Stephen Gibney, a Liverpool man, was recently sentenced to eight weeks imprisonment for urinating on homeless man Richard Stanley, while he slept rough in Liverpool City Centre. District Judge Wendy Lloyd handed down the sentence not just for degrading Stanley as a person, but also for attacking his home. Justice Lloyd condemned the offence, calling it:

A deliberate act of degradation of a homeless person… it was his home, his little pitch where he was trying to establish himself as a human being… apparently, to you and your companion this was just a joke.

By recognising that a homeless person can have something akin to a home, the judge acknowledges that home is an abstract, nebulous and subjective idea – that the meaning of home can differ between people and contexts. People who are homeless in the legal sense often feel as if they have a home, whether that be a city, a particular neighbourhood, a family or a friendship group. Some even understand their home in connection to the land, or as a content state of mind.

By making these comments, Justice Lloyd affords Stanley the dignity of having a recognisable defensible space, marked out by his possessions, which to all intents and purposes is his home – and should be respected as such.

A changing city

Since the early 1980s, Liverpool has been undergoing economic, physical, social, political, reputational and cultural regeneration. These processes have picked up pace since 2003, when Liverpool was announced as the 2008 European Capital of Culture. This accolade proved to be the catalyst for a range of initiatives to clean up the city, ready for its big year.

Like many other cities across the globe – New York, during its 1990s drive to shake off its title of “murder capital of the world”; Sydney, in the run up to the 2000 Olympics and Glasgow in its preparations for its own European Capital of Culture year in 1990 – Liverpool’s authorities turned their attention to the city centre.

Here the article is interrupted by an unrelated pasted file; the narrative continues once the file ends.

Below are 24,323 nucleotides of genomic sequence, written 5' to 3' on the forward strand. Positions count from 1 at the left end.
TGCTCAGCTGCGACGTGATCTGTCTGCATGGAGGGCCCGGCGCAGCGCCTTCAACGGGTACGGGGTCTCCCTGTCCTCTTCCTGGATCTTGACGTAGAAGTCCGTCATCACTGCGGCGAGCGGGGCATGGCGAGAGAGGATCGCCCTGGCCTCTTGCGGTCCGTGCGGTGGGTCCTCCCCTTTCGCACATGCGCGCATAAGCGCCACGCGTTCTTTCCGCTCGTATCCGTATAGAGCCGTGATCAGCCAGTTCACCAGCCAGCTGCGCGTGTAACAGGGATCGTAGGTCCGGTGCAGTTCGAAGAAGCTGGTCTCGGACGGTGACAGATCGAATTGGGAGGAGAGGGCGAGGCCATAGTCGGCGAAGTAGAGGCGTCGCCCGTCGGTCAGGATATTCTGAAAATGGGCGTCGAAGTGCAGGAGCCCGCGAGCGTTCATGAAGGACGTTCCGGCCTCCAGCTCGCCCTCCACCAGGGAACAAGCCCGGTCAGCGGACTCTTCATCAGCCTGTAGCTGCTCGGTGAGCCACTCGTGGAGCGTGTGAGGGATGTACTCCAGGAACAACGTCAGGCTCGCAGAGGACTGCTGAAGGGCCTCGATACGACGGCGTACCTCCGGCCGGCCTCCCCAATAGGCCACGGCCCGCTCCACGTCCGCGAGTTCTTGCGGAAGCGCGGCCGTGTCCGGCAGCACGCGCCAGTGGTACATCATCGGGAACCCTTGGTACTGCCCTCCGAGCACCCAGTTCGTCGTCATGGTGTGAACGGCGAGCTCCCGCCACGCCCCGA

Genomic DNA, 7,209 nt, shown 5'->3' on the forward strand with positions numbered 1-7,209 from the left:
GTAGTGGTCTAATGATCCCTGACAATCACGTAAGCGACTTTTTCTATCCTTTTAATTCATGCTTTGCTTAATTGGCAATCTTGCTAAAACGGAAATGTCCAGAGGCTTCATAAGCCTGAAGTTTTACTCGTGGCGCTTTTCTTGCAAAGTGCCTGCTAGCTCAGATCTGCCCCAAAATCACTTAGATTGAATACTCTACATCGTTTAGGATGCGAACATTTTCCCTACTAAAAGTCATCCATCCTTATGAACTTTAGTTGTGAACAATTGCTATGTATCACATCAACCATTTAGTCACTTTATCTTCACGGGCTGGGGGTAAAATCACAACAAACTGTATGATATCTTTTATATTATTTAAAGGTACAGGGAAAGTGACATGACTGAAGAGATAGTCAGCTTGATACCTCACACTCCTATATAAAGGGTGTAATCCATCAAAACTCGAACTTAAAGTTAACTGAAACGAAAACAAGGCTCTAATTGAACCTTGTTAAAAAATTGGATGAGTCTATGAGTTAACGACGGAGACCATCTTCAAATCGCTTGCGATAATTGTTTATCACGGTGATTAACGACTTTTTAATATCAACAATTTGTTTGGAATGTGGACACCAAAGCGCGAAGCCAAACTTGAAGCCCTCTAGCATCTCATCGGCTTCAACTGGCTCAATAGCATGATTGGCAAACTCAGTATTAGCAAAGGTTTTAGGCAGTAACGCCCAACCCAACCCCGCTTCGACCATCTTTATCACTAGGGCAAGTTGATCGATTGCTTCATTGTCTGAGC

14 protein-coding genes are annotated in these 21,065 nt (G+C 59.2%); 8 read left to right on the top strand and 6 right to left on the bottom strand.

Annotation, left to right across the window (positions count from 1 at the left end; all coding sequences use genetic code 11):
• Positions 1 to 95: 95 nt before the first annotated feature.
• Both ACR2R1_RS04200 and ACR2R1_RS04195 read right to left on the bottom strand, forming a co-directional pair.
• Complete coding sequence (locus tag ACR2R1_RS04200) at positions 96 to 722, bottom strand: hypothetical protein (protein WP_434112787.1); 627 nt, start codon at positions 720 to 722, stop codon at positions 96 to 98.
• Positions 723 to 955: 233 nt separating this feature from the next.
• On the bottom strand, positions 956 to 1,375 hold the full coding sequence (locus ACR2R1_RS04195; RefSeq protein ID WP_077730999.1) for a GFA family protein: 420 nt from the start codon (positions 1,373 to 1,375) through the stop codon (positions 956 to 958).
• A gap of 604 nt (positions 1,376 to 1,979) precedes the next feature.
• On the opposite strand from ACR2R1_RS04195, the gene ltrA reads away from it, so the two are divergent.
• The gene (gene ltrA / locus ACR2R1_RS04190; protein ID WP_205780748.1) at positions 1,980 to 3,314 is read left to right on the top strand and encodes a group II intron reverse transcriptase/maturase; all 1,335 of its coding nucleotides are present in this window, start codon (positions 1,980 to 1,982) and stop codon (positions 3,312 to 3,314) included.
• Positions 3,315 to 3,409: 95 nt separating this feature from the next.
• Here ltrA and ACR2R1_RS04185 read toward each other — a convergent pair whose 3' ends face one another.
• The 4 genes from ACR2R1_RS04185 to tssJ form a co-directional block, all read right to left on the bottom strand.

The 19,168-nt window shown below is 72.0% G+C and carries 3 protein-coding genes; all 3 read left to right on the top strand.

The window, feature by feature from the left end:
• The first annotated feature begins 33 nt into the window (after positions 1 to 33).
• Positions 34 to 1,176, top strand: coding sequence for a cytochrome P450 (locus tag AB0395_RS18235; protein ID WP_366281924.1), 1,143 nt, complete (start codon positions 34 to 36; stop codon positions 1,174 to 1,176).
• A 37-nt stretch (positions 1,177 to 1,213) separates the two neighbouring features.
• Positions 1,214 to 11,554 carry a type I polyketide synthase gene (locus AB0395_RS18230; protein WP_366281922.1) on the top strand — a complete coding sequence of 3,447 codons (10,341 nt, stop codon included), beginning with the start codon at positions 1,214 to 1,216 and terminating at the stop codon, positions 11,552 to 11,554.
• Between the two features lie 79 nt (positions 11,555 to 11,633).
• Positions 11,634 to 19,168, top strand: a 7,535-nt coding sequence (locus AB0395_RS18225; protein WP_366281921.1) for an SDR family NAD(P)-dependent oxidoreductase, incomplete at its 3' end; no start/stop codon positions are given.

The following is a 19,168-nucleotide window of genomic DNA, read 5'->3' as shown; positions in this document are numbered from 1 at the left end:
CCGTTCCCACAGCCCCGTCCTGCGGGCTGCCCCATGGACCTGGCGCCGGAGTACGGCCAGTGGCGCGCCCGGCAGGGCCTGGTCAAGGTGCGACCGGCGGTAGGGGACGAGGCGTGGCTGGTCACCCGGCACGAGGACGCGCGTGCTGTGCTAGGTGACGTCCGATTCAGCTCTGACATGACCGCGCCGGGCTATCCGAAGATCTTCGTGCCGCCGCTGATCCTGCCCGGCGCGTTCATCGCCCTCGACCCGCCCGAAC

In Liverpool, rough sleepers, street drinkers and any other groups identified as “uncivilised” impediments to regeneration were singled out and subjected to a range of punitive measures, including the criminalisation of street drinking and begging, designed to clear them from view. It was all part of the bid to present the city as prosperous and cultured, and to free it of its previous reputation for poverty, crime and post-industrial decline.


Scorned, not supported

Views of rough sleepers as anathema to prosperity and progress stem from the false belief that they must, by definition, perform all bodily functions – from urination and defecation to sleep and sex – in public spaces rather than a private home. Because of this, rough sleepers are seen as uncivilised – and consequently unwelcome – by authorities determined to attract business and tourism.

This has led, in some quarters, to the vilification of “visible” homeless people – particularly where their homelessness is seen as a “lifestyle choice” – on the basis that they wilfully stand in the way of social, economic and cultural progress. They are a social element to be scorned, rather than supported: a view which may have led Gibney – a man with a home in the conventional sense – to perform the kind of bodily function on Stanley, which is more often unfairly attributed to rough sleepers.

Once it is recognised that the idea of “home” applies beyond a formal abode of bricks and mortar, many more violations come to light: from the clearance of informal settlements, to the enforced displacement of whole populations.

For example, consider the forced removal of the population of Diego Garcia, an atoll in the Indian Ocean, to nearby Mauritius because the US military needed a refuelling base. The phenomenon is so widespread that it has even been given a name – domicide. The “-cide” suffix connotes murder: the deliberate, calculated and wilful killing of a home.

The ConversationBy thinking of the destruction of “home” as an act of killing, we recognise the its true value – home means so much more than simply a place or a building. And, although the meaning of home varies from person to person, those who lose their home – for whatever reason – almost universally experience shock, grief and bereavement. Justice Lloyd’s comments on handing down Gibney’s sentence reflect two vital but overlooked truths: that home has meaning beyond bricks and mortar and that being homeless does not necessarily mean having no home at all.

Clare Kinsella, Senior Lecturer in Criminology, Edge Hill University.

This article was originally published on The Conversation. Read the original article.